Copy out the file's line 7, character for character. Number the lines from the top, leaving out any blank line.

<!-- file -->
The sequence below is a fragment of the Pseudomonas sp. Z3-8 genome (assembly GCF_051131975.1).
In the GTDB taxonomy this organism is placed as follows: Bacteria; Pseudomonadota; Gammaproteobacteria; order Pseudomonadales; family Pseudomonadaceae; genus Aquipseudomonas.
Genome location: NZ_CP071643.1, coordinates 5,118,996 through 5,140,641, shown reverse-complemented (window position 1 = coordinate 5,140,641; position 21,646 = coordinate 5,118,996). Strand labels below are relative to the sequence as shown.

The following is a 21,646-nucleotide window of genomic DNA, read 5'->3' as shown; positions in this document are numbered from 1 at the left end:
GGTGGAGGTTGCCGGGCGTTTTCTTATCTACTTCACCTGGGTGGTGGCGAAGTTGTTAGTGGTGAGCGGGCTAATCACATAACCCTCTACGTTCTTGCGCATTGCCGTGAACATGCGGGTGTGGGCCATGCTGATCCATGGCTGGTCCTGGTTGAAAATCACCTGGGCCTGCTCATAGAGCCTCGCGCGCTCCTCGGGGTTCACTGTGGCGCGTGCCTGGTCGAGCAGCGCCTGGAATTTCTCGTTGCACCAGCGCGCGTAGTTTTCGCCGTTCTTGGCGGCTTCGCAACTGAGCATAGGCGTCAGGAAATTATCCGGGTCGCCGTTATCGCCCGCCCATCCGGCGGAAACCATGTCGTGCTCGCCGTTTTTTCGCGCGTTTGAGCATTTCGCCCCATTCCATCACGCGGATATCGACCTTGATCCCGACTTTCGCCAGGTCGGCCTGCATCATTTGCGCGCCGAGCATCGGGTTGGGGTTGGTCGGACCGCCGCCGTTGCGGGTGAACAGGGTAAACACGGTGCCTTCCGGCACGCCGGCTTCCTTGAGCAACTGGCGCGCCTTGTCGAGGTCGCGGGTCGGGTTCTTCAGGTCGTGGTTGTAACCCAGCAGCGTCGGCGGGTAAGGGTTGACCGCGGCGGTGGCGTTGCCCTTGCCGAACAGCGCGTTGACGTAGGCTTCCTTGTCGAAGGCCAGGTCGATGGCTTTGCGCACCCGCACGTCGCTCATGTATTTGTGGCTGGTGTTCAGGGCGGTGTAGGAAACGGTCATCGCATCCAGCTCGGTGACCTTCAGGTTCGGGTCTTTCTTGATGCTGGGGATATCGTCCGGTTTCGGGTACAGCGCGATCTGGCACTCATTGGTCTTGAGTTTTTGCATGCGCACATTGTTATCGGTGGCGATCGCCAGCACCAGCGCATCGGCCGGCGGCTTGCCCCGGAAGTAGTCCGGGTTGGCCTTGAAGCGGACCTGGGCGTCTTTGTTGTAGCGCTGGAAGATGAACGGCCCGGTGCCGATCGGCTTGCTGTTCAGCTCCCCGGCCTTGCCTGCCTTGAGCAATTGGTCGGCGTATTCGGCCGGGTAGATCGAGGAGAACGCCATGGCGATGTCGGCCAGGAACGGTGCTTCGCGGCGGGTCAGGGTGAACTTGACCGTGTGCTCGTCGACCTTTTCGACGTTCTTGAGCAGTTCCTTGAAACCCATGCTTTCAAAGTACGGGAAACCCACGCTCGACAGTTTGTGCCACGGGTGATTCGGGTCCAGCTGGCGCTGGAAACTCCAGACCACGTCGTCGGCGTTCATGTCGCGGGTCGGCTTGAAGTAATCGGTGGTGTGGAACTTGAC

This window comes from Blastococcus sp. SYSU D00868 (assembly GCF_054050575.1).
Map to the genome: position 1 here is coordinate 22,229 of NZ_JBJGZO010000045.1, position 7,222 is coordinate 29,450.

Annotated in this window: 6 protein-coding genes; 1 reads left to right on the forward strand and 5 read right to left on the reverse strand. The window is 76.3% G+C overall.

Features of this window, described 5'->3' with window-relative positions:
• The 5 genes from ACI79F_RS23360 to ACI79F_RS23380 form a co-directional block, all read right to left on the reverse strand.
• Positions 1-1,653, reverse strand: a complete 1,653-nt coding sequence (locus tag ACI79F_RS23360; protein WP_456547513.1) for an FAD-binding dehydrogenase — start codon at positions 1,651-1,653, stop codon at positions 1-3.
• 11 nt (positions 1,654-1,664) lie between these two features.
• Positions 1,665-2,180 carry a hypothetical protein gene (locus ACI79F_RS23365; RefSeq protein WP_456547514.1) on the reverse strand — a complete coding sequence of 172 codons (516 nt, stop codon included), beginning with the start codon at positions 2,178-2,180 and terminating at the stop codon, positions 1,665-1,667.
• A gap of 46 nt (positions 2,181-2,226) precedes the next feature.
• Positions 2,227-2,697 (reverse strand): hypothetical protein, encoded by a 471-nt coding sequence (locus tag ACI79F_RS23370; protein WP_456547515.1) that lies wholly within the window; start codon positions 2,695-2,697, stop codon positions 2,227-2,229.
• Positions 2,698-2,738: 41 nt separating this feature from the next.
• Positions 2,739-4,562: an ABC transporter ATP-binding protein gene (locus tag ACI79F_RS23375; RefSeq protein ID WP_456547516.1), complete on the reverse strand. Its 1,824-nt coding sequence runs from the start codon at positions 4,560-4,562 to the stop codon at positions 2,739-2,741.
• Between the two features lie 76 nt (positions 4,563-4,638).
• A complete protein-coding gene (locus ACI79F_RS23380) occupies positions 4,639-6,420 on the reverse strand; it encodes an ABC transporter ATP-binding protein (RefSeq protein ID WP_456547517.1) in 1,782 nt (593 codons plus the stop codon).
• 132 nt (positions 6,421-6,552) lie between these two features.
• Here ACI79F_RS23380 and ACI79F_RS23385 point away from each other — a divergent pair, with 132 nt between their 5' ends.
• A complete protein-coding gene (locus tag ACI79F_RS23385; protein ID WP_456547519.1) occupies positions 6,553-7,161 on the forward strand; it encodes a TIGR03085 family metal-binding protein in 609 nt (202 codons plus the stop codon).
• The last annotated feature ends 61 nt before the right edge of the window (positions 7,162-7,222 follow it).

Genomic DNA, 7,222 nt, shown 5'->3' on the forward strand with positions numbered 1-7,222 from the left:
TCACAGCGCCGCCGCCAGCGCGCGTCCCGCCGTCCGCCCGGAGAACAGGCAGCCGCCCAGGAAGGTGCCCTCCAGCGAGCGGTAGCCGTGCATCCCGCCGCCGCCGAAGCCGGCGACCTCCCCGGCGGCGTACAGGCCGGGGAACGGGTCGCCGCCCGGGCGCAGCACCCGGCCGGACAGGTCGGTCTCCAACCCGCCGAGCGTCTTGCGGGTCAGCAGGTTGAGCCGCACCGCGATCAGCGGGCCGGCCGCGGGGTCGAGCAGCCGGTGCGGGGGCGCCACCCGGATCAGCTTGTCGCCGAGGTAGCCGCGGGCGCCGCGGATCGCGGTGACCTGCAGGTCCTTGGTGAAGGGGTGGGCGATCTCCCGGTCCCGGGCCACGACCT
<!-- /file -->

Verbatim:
Map to the genome: position 1 here is coordinate 22,229 of NZ_JBJGZO010000045.1, position 7,222 is coordinate 29,450.